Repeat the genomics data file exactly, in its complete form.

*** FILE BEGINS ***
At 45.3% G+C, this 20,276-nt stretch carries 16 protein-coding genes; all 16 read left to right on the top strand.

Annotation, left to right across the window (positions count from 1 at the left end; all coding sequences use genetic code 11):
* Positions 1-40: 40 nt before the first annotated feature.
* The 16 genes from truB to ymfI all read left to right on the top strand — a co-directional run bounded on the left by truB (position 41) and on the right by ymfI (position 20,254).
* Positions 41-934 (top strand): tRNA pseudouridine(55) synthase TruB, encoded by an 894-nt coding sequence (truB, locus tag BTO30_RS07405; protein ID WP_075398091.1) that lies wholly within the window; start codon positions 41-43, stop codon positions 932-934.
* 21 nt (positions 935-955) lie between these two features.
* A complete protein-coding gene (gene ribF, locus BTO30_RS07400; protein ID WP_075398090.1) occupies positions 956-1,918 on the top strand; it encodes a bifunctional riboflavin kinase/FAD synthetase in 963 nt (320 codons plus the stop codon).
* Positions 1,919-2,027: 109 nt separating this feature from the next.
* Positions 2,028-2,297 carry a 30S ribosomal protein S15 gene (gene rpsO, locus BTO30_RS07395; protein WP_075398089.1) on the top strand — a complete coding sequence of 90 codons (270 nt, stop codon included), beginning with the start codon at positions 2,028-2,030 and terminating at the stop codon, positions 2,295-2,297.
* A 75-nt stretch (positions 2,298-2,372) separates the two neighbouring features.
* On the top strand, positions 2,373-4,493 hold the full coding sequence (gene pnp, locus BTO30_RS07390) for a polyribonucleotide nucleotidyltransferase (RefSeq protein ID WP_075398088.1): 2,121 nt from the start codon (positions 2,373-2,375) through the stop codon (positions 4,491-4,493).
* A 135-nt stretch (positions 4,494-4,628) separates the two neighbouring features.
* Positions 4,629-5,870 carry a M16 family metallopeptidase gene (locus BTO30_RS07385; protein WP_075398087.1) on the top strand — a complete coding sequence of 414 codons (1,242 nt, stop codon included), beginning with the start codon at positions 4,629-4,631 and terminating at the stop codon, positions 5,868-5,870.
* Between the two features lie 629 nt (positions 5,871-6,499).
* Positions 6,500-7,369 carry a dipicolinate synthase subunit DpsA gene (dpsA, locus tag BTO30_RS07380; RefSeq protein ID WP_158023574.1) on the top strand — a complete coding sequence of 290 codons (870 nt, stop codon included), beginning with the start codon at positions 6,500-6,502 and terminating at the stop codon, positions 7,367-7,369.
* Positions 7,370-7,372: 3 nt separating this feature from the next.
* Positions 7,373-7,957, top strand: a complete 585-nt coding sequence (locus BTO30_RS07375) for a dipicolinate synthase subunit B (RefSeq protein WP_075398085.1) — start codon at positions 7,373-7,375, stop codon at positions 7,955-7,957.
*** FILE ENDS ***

At 45.3% G+C, this 20,276-nt stretch carries 16 protein-coding genes; all 16 read left to right on the top strand.

Annotation, left to right across the window (positions count from 1 at the left end; all coding sequences use genetic code 11):
* Positions 1-40: 40 nt before the first annotated feature.
* The 16 genes from truB to ymfI all read left to right on the top strand — a co-directional run bounded on the left by truB (position 41) and on the right by ymfI (position 20,254).
* Positions 41-934 (top strand): tRNA pseudouridine(55) synthase TruB, encoded by an 894-nt coding sequence (truB, locus tag BTO30_RS07405; protein ID WP_075398091.1) that lies wholly within the window; start codon positions 41-43, stop codon positions 932-934.
* 21 nt (positions 935-955) lie between these two features.
* A complete protein-coding gene (gene ribF, locus BTO30_RS07400; protein ID WP_075398090.1) occupies positions 956-1,918 on the top strand; it encodes a bifunctional riboflavin kinase/FAD synthetase in 963 nt (320 codons plus the stop codon).
* Positions 1,919-2,027: 109 nt separating this feature from the next.
* Positions 2,028-2,297 carry a 30S ribosomal protein S15 gene (gene rpsO, locus BTO30_RS07395; protein WP_075398089.1) on the top strand — a complete coding sequence of 90 codons (270 nt, stop codon included), beginning with the start codon at positions 2,028-2,030 and terminating at the stop codon, positions 2,295-2,297.
* A 75-nt stretch (positions 2,298-2,372) separates the two neighbouring features.
* On the top strand, positions 2,373-4,493 hold the full coding sequence (gene pnp, locus BTO30_RS07390) for a polyribonucleotide nucleotidyltransferase (RefSeq protein ID WP_075398088.1): 2,121 nt from the start codon (positions 2,373-2,375) through the stop codon (positions 4,491-4,493).
* A 135-nt stretch (positions 4,494-4,628) separates the two neighbouring features.
* Positions 4,629-5,870 carry a M16 family metallopeptidase gene (locus BTO30_RS07385; protein WP_075398087.1) on the top strand — a complete coding sequence of 414 codons (1,242 nt, stop codon included), beginning with the start codon at positions 4,629-4,631 and terminating at the stop codon, positions 5,868-5,870.
* Between the two features lie 629 nt (positions 5,871-6,499).
* Positions 6,500-7,369 carry a dipicolinate synthase subunit DpsA gene (dpsA, locus tag BTO30_RS07380; RefSeq protein ID WP_158023574.1) on the top strand — a complete coding sequence of 290 codons (870 nt, stop codon included), beginning with the start codon at positions 6,500-6,502 and terminating at the stop codon, positions 7,367-7,369.
* Positions 7,370-7,372: 3 nt separating this feature from the next.
* Positions 7,373-7,957, top strand: a complete 585-nt coding sequence (locus BTO30_RS07375) for a dipicolinate synthase subunit B (RefSeq protein WP_075398085.1) — start codon at positions 7,373-7,375, stop codon at positions 7,955-7,957.